Top Five OSHA Violations and How to Prevent Them

Posted in Builders, Dealers, DIY, Framers on December 5, 2017

OSHA regulations are there to protect workers and property owners. Failure to adhere to OSHA regulations can lead to stiff fines for construction companies. Injuries on the jobsite that are reported to OSHA will lead to fines being imposed and Building OSBcrippling delays.

Statistics show that residential remodelling construction racked up over $19.2 million in fines in 2014. Roofers are at the top of the list for the most fines. Adhering to safety procedures might slow work down a little and it’s for this reason that construction workers often take short cuts. Falls are always the number one offence and can even lead to death. One in five worker fatalities in the US occur in the construction industry.

Here’s a list of the most common violations from 2014:

  1. Insufficient fall protection
    Citations: 3,431
    Fines: $10.7 million.
  2. Improper use of ladders
    Citations: 1,056
    Fines: $2 million
  3. Insufficient fall protection training
    Citations: 841
    Fines: $948,146
  4. Not wearing eye and face protection
    Citations: 518
    Fines: $835,924
  5. Unsafe scaffolding
    Citations: 416
    Fines: $756,952

Ensuring that the crew is properly trained and adhering to safety practices might slow down your build. That may affect your profit margin and it is tempting to cut a few corners here and there to save money and time. But your first responsibility is the safety of your crew and nothing cuts into profit margins more than hefty fines. Injuries onsite and lost time cause long delays and mean that you are without vital crew members. Loosing a crew member slows down projects that can cost more time and money than working safely.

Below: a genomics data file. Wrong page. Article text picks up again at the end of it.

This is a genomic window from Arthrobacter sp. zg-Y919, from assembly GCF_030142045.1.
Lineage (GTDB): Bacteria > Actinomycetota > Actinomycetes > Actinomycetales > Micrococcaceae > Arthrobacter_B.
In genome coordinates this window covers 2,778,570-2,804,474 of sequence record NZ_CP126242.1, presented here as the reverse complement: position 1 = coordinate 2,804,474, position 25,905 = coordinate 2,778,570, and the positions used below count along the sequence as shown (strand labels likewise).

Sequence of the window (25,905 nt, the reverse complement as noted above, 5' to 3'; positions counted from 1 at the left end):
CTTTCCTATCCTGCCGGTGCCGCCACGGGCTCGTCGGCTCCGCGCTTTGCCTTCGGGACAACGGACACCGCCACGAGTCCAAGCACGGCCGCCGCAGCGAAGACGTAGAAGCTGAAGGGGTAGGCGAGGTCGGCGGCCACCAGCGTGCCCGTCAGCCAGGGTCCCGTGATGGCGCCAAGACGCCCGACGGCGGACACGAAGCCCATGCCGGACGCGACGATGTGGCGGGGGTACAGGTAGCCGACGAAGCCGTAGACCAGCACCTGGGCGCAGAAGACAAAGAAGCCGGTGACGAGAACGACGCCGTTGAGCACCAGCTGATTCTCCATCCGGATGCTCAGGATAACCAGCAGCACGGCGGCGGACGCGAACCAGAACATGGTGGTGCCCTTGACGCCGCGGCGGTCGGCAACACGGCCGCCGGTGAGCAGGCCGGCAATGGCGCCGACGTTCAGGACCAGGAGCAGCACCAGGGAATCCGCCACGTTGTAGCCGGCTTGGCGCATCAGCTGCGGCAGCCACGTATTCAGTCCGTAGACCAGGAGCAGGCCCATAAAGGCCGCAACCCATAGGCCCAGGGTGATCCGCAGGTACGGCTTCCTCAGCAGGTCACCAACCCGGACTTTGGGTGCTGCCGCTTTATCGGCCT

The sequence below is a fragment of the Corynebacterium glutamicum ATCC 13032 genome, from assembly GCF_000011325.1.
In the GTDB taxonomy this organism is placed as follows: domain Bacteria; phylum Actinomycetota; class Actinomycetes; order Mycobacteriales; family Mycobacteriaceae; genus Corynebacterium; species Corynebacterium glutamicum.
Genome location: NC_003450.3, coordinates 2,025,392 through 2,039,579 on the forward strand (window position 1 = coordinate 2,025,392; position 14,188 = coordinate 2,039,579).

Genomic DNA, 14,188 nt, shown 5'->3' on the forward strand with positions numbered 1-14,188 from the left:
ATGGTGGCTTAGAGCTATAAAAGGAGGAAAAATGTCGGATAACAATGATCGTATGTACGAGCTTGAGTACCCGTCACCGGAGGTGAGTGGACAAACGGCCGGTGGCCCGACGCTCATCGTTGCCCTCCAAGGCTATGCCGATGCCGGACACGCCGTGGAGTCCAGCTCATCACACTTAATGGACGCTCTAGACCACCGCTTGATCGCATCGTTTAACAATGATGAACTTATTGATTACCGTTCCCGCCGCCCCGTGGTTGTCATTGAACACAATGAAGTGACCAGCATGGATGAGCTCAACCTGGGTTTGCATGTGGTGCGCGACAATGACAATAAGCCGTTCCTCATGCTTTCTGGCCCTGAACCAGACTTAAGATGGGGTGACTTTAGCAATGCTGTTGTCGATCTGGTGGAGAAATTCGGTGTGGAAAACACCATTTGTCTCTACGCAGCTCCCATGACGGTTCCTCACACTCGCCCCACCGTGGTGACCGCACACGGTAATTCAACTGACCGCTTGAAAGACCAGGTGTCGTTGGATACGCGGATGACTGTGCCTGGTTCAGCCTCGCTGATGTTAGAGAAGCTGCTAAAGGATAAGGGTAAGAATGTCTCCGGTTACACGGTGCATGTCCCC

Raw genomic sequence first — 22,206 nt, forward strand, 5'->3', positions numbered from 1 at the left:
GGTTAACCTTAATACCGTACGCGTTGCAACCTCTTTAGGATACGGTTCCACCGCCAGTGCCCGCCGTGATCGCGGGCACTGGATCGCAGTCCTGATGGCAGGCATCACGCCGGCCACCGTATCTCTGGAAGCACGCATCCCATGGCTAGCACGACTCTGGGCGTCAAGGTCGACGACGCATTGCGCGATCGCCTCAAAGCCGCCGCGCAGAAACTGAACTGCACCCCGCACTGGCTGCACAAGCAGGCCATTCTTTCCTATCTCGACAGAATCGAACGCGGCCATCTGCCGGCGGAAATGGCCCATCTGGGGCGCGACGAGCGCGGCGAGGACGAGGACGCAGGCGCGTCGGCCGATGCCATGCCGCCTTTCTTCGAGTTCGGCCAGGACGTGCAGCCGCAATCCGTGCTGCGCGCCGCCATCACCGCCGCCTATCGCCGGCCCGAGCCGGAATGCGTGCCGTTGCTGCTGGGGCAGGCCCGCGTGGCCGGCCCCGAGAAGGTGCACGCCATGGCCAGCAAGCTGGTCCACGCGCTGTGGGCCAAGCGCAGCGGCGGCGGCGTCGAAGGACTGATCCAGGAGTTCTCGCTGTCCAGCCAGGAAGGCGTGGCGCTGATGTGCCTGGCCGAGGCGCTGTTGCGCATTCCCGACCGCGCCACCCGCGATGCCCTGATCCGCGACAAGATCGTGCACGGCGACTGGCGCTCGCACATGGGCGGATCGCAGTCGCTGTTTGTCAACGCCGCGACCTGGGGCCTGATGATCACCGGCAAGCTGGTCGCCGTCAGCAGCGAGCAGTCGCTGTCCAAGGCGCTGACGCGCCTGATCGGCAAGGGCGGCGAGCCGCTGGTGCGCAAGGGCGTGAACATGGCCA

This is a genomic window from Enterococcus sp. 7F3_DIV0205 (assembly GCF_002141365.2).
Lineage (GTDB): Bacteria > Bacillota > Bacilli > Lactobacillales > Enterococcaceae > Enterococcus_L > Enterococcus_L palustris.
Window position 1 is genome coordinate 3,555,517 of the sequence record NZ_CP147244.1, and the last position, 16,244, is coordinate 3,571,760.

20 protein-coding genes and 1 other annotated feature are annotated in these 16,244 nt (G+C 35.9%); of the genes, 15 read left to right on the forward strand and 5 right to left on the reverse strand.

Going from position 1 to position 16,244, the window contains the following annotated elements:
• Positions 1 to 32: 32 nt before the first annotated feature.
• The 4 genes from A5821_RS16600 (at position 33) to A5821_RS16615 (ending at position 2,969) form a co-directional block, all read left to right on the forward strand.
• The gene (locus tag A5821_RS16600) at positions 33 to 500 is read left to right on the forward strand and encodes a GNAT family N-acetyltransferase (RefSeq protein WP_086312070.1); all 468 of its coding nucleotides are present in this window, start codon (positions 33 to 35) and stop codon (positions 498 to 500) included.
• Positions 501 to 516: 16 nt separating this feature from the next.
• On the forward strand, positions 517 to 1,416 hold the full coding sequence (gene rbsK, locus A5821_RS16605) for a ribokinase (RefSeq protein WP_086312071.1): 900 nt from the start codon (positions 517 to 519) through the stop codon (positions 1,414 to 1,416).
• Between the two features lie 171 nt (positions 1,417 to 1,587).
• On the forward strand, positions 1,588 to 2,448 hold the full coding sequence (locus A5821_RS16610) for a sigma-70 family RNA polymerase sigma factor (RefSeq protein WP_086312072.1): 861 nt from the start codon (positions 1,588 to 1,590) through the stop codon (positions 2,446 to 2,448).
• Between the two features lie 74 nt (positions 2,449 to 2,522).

• All employees on the jobsite must be properly trained in OSHA safety standards. Document training and get crew members to sign off on it.
  • Jobsite managers are responsible for ensuring that work crews wear safety gear and work safely on site.
  • All equipment must be checked regularly, and faulty or broken items replaced.
  • Every new jobsite must be inspected for hazards and the necessary precautions must be taken.
  • Jobsites should be cleaned up every day and waste materials sorted into bins for recycling or removal.

 


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